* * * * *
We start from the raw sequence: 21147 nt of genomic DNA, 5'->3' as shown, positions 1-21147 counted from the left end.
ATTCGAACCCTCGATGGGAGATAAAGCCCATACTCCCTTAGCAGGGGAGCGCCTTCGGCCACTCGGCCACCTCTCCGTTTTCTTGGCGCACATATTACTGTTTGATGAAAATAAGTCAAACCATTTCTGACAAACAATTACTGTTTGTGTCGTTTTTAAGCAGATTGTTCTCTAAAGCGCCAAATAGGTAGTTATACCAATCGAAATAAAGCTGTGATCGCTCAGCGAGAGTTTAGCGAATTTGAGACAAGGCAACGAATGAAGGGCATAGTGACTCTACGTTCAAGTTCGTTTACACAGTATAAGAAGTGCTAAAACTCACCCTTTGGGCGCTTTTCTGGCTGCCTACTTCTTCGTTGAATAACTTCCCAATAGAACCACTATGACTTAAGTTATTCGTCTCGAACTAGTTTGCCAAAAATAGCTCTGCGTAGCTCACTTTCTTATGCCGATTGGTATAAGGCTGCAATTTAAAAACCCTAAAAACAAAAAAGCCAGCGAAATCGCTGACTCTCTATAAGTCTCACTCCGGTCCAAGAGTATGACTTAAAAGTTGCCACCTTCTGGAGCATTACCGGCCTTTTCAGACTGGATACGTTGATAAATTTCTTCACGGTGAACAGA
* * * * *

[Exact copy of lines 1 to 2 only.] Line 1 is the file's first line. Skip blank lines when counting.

We start from the raw sequence: 21147 nt of genomic DNA, 5'->3' as shown, positions 1-21147 counted from the left end.
ATTCGAACCCTCGATGGGAGATAAAGCCCATACTCCCTTAGCAGGGGAGCGCCTTCGGCCACTCGGCCACCTCTCCGTTTTCTTGGCGCACATATTACTGTTTGATGAAAATAAGTCAAACCATTTCTGACAAACAATTACTGTTTGTGTCGTTTTTAAGCAGATTGTTCTCTAAAGCGCCAAATAGGTAGTTATACCAATCGAAATAAAGCTGTGATCGCTCAGCGAGAGTTTAGCGAATTTGAGACAAGGCAACGAATGAAGGGCATAGTGACTCTACGTTCAAGTTCGTTTACACAGTATAAGAAGTGCTAAAACTCACCCTTTGGGCGCTTTTCTGGCTGCCTACTTCTTCGTTGAATAACTTCCCAATAGAACCACTATGACTTAAGTTATTCGTCTCGAACTAGTTTGCCAAAAATAGCTCTGCGTAGCTCACTTTCTTATGCCGATTGGTATAAGGCTGCAATTTAAAAACCCTAAAAACAAAAAAGCCAGCGAAATCGCTGACTCTCTATAAGTCTCACTCCGGTCCAAGAGTATGACTTAAAAGTTGCCACCTTCTGGAGCATTACCGGCCTTTTCAGACTGGATACGTTGATAAATTTCTTCACGGTGAACAGA